Oddly, the two instrumentals on Aesthethica provide some of the album’s most interesting material. “Generation,” which follows “Returner,” is seven-plus minutes of insistent progressive riffing that, unlike much of what’s come on the three tracks prior, feels like it wants to bring the listener along with it. Not very black metal, but Liturgy seem only concerned with stylistic confines only insomuch as they can toy with them to provoke a reaction. “Generation” chugs, twists and displays a tightness between the four players in the band – bassist Tyler Dusenbury will get his high point performance later – through its repeating riff cycle that feels lost in the morass at other points on Aesthethica, the lack of vocals allowing the instruments to both breathe and make the most of a structure that, were it not so intricate and obviously thought out, one might be tempted to call a jam. Again, it’s Fox making the song. His snare hits have a consistent sound that makes me wonder if they’re triggered or replaced, but even if they are, it’s done remarkably well and doesn’t detract from his actual playing.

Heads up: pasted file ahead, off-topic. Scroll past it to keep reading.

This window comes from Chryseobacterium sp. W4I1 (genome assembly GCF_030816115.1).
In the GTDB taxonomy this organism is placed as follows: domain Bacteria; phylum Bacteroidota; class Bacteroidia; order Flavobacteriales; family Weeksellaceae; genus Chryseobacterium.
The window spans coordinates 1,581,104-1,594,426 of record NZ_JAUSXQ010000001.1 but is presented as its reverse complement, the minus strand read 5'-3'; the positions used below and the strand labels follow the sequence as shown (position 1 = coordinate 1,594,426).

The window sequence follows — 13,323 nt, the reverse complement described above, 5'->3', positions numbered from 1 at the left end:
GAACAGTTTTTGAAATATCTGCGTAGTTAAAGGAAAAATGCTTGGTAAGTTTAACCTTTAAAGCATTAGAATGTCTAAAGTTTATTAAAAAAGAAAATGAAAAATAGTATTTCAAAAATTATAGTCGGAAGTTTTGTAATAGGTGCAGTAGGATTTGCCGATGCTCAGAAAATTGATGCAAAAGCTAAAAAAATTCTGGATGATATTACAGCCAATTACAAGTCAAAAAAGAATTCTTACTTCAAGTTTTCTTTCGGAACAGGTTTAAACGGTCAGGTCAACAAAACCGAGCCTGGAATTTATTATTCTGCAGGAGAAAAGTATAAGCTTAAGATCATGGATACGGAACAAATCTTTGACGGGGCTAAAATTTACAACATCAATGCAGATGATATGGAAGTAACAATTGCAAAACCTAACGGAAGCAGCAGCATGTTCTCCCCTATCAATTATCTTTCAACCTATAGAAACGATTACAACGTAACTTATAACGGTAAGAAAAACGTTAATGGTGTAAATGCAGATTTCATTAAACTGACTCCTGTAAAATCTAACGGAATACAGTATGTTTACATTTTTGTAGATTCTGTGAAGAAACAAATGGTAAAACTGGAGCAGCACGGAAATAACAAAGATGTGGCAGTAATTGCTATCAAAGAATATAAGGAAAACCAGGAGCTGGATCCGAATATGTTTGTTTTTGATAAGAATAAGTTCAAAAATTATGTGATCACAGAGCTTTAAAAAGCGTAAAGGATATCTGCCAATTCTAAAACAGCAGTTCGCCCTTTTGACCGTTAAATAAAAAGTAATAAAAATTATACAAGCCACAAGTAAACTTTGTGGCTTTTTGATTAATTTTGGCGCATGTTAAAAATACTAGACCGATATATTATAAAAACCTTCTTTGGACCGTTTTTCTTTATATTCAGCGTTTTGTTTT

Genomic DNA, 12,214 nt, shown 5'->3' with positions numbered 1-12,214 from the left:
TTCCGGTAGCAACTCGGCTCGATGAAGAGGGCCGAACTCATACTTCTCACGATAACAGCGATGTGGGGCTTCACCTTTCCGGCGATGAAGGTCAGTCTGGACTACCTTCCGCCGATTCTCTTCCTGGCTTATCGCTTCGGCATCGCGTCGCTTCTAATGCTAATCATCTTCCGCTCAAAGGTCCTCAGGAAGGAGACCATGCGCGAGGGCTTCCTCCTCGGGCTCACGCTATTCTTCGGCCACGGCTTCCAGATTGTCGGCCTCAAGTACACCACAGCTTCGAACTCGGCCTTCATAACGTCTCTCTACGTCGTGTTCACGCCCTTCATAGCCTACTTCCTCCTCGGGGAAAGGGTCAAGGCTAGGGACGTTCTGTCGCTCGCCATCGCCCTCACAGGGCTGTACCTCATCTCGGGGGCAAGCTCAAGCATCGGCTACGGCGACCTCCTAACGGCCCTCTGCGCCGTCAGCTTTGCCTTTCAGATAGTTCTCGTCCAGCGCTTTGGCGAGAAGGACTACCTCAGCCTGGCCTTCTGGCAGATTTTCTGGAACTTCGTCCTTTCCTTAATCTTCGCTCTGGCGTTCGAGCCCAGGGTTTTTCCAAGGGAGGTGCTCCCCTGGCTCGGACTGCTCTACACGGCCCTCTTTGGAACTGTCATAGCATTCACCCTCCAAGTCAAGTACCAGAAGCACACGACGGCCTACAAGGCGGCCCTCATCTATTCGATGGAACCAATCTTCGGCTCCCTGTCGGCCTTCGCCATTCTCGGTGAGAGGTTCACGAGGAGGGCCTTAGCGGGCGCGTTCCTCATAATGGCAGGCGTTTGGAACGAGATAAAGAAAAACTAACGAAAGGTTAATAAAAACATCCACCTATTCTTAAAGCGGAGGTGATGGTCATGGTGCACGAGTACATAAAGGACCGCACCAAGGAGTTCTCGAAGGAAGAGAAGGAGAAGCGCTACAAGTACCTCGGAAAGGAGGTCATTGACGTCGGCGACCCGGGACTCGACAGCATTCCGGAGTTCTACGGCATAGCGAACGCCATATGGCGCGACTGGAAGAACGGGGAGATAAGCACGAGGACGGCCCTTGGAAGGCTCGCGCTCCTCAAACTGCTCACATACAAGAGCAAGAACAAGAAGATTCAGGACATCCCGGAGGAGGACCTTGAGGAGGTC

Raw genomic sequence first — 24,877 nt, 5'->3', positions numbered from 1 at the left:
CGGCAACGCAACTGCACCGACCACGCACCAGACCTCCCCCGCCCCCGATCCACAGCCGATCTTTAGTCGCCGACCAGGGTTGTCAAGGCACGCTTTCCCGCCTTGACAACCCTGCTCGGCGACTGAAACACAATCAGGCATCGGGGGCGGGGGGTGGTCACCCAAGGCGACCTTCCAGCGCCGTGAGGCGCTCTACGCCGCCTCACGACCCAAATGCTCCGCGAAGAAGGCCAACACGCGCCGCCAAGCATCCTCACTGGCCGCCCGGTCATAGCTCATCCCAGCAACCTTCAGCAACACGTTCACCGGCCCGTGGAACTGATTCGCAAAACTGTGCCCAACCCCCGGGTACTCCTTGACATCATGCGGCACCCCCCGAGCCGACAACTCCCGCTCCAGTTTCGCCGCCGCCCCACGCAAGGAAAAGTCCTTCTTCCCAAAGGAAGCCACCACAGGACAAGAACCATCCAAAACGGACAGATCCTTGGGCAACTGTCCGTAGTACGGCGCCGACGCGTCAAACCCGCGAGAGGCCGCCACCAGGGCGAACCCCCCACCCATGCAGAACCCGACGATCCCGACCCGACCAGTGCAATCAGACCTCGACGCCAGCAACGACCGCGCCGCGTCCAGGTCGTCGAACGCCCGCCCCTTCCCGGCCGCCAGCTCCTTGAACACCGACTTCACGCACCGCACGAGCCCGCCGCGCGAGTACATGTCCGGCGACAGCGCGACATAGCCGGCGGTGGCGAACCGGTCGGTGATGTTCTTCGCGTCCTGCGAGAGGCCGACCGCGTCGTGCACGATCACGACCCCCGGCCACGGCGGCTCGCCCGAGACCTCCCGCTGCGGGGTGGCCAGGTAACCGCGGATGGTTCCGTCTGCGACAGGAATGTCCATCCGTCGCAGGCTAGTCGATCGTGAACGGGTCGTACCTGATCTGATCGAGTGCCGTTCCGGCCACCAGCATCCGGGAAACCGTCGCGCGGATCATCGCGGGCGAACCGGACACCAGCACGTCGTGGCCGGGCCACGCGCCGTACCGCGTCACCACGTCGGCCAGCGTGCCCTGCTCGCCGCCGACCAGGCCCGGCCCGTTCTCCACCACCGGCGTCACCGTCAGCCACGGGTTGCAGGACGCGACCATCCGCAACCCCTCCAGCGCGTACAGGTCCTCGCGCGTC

“Tragic Laurel” doesn’t offer much that “Returner” didn’t already give, and with “Sun of Light” right after, Aesthethica seems to dip where it really should be hitting its stride, leading to the conclusion that at 12 tracks and 68 minutes, the album is simply too long and that Liturgy, for all their creative will and clearly-expressed drive, are still lacking an editorial voice in terms of realizing the ground they’ve already tread and when pulling back might be the more effective move. If Aesthethica is taken in three-song movements (as the back cover art seems to suggest, splitting the track-listing as though onto the four sides of a double-LP), then that beginning with “Generation,” which seems like it’s going to be the most fascinating and engaging, is ultimately the most redundant. The last minute of the “Sun of Light” is silence, as though to allow the audience time to process what they’re heard, but with “Helix Skull” essentially serving as an intro to the second half of the album, they’d have that time anyway before going into “Glory Bronze,” which instead of capitalizing on any momentum that might have been built previously, has the task of renewing the fascination of the opening few tracks. “Glory Bronze” might be a highlight of Aesthethica for its contemplative yet riotous feel, but again, the album has basically had to reset itself before getting to it, and much of the forward movement has been lost.